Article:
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AIRWAY MANAGEMENT


SIGNS AND SYMPTOMS AIRWAY MAY BE BLOCKED:


  • Casualty is in distress and indicates they can’t

breathe properly

  • Casualty is making snoring or gurgling sounds

  • Visible blood or foreign objects are present in the

airway

  • Maxillofacial trauma (severe trauma to the face

IMPORTANT! Remove any visible objects obstructing the airway, but do not perform a blind fingersweep


Airway Management


a. Unconscious casualty without airway obstruction:

- Chin lift or jaw thrust maneuver

- Nasopharyngeal airway

- Place the casualty in the recovery position


b. Casualty with airway obstruction or impending airway

obstruction:

- Chin lift or jaw thrust maneuver

- Nasopharyngeal airway

- Allow a conscious casualty to assume any position that best

protects the ai rway, to include sitting up.

- Place an unconscious casualty in the recovery position.

- If the previous measures are unsuccessful, refer to a medic

immediately.



IN A CASUALTY WITHOUT A FOREIGN BODY AIRWAY

OBSTRUCTION, YOU CAN PERFORM THE FOLLOWING MANEUVERS:

AIRWAY





Unconscious casualty's tongue may have relaxed, causing his tongue to BLOCK the airway by sliding to the back of the mouth and covering the opening to the windpipe.




If you suspect that the casualty has suffered a neck or spinal injury, use the jaw-thrust method.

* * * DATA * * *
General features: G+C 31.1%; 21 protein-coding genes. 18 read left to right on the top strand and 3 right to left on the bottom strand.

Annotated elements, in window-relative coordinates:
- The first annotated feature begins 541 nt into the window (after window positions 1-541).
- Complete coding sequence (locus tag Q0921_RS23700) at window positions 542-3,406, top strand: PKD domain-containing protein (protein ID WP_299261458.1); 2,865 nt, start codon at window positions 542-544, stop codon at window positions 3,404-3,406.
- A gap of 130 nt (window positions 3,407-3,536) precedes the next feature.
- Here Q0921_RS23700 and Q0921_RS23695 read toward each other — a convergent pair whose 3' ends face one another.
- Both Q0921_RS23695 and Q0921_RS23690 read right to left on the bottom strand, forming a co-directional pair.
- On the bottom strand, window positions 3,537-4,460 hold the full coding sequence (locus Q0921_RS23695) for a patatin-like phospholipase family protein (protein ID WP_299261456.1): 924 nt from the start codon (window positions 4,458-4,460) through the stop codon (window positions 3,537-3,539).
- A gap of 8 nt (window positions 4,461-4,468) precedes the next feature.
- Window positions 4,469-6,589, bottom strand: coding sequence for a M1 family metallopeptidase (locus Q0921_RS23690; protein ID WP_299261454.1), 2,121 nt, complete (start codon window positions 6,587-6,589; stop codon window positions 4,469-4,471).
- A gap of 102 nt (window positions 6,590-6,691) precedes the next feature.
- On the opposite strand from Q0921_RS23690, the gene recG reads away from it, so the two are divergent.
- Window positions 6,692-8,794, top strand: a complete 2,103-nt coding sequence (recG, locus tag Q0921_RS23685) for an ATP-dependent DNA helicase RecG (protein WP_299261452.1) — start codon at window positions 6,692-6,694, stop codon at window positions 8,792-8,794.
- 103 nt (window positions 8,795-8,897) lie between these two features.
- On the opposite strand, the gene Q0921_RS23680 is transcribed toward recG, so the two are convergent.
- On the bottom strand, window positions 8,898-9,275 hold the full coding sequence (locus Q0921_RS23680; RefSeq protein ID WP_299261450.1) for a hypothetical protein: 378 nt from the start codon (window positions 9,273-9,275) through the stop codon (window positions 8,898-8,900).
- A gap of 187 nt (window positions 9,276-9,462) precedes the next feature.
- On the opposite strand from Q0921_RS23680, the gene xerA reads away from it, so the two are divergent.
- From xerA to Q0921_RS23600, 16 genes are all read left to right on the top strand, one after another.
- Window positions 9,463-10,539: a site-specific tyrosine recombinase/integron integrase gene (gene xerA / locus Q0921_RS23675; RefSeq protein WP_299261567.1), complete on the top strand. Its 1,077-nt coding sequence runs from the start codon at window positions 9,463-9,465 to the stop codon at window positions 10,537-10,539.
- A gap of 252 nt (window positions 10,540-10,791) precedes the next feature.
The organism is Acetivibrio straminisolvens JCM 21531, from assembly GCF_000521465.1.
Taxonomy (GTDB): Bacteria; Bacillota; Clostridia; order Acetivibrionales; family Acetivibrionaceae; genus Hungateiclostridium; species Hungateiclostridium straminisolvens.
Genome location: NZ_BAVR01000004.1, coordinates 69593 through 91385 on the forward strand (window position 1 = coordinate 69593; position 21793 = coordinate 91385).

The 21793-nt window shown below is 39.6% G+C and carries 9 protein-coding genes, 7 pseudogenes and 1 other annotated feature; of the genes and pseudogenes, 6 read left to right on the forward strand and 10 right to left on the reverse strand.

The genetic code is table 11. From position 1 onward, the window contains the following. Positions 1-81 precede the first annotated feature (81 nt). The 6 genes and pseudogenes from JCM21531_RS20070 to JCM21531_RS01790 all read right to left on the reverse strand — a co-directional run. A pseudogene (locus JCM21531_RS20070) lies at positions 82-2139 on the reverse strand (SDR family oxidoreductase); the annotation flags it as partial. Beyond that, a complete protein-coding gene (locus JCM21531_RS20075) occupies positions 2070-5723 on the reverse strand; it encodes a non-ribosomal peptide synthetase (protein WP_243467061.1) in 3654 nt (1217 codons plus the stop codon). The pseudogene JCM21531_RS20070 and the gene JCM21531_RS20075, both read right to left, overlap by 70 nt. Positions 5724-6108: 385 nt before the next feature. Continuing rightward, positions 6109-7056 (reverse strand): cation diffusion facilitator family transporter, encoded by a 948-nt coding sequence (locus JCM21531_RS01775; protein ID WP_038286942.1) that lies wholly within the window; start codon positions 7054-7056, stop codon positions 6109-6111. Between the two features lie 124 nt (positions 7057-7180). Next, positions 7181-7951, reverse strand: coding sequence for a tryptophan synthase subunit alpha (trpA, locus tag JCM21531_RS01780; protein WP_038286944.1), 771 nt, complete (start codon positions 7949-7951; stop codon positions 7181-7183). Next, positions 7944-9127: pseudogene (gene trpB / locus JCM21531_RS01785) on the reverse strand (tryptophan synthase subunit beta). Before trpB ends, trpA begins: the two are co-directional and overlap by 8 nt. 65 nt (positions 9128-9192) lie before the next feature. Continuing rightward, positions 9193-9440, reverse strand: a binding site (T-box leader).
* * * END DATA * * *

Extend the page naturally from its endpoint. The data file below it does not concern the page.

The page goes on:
If the casualty is breathing on their own but unconscious or semi-conscious and there is no airway obstruction. Further airway management is best achieved with a Nasopharyngeal Airway (NPA).

An NPA can be used on a conscious or unconscious casualty to help open/ maintain an open airway.


DO NOT attempt to insert an NPA if there is clear fluid coming from nose or ears. This may be cerebrospinal fluid (CSF) and may be an indication of possible skull fracture.



NPA Sizing and Insertion


The NPA comes in a variety of sizes. Sizing is very easily accomplished with the NPA, average females – size 6.0 and average males – size 7.0. The larger the casualty is, the larger the tube will have to be and vice-versa with a small casualty.


Sized by measuring from the tip of the patient’s nose to the earlobe.





Casualty Positioning


If a casualty can breathe on their own, let them assume the best position that allows them to breath, including sitting up.

If a casualty can breathe on their own in a position of choice, DO NOT force them into a position or perform airway procedures that causes them difficulties in breathing.


Casualties with severe facial injuries can often protect their own airways by sitting

up and leaning forward.





Casualty Positioning


Assist a conscious casualty by helping them assume any position that ALLOWS THEM TO BREATH EASILY, including sitting-up.


For an unconscious casualty not in shock, place them into the RECOVERY POSITION





SUMMARY


  • We identified

  • We opened

  • We maintained and managed


3 comments

3 Comments


Learned this years ago but forgot the recovery position.

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Unknown member
Jun 27, 2023

Thank you, this was VERY helpful and easy to understand I read this at least 5 times.

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Boris K. "Sentry"
Boris K. "Sentry"
Jun 08, 2023

Thank you for this simple yet highly informative post. I've learned quite a few useful tips from it.

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